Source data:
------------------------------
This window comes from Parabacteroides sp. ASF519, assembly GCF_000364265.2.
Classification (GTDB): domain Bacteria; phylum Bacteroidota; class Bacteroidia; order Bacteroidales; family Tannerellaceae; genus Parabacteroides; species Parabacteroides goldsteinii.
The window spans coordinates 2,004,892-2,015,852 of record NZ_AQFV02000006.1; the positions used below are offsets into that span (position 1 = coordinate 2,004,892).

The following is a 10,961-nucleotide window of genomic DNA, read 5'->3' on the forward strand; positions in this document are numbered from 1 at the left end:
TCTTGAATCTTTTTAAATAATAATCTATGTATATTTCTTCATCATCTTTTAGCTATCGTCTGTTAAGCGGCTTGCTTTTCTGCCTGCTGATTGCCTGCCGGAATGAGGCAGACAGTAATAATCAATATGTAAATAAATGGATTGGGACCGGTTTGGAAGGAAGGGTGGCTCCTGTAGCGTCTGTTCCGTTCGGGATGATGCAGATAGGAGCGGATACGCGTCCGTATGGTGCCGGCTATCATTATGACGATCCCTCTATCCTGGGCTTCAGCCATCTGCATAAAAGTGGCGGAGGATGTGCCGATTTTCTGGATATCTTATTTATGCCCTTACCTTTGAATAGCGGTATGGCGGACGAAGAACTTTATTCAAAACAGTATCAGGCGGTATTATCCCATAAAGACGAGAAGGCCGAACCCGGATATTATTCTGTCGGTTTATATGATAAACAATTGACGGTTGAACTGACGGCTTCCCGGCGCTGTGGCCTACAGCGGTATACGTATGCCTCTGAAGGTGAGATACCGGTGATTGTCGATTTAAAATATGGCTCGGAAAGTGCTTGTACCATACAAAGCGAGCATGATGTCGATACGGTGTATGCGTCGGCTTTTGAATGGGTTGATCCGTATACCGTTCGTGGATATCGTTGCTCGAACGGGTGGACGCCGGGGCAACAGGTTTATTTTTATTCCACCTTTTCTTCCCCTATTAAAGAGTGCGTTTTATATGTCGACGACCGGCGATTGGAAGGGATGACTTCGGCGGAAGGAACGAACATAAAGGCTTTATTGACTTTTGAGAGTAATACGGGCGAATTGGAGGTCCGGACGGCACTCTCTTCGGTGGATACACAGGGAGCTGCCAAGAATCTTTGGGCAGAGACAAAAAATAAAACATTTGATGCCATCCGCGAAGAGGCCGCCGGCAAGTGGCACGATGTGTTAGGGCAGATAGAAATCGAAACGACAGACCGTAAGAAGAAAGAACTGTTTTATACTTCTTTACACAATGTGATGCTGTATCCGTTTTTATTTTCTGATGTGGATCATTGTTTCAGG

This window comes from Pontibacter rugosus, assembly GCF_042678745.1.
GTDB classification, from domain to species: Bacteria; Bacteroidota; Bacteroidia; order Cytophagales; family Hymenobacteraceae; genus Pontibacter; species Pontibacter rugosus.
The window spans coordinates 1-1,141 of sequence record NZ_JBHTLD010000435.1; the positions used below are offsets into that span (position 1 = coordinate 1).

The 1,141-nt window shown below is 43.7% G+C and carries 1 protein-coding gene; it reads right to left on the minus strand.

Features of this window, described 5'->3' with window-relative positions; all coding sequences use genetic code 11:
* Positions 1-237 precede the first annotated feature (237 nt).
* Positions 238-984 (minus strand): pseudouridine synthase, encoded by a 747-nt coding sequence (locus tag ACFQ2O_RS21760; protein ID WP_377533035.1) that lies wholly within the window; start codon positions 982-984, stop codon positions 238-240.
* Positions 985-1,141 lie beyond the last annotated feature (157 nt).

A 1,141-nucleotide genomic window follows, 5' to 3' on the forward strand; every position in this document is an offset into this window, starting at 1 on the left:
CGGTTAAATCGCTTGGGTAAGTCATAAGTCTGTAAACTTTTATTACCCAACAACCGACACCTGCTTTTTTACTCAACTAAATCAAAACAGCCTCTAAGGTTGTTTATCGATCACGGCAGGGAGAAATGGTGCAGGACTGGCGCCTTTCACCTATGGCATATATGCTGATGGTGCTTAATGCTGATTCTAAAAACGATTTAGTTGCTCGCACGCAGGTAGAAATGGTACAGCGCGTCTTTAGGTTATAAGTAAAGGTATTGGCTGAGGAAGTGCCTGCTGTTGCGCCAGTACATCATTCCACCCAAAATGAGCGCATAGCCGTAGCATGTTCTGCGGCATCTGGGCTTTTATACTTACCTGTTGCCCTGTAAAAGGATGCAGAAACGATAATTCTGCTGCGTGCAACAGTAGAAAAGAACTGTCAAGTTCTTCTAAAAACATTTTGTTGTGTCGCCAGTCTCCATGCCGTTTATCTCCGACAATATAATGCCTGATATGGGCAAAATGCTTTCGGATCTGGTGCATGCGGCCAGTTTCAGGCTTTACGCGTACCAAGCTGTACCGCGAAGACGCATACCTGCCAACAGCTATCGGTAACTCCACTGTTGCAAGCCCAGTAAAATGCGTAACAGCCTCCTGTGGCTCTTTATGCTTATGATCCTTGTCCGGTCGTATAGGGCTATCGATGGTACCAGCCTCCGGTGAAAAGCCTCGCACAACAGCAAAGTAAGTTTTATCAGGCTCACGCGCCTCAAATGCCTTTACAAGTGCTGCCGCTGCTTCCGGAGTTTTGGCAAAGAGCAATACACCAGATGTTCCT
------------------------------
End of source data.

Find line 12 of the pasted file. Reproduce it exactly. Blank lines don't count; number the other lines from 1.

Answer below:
* Positions 238-984 (minus strand): pseudouridine synthase, encoded by a 747-nt coding sequence (locus tag ACFQ2O_RS21760; protein ID WP_377533035.1) that lies wholly within the window; start codon positions 982-984, stop codon positions 238-240.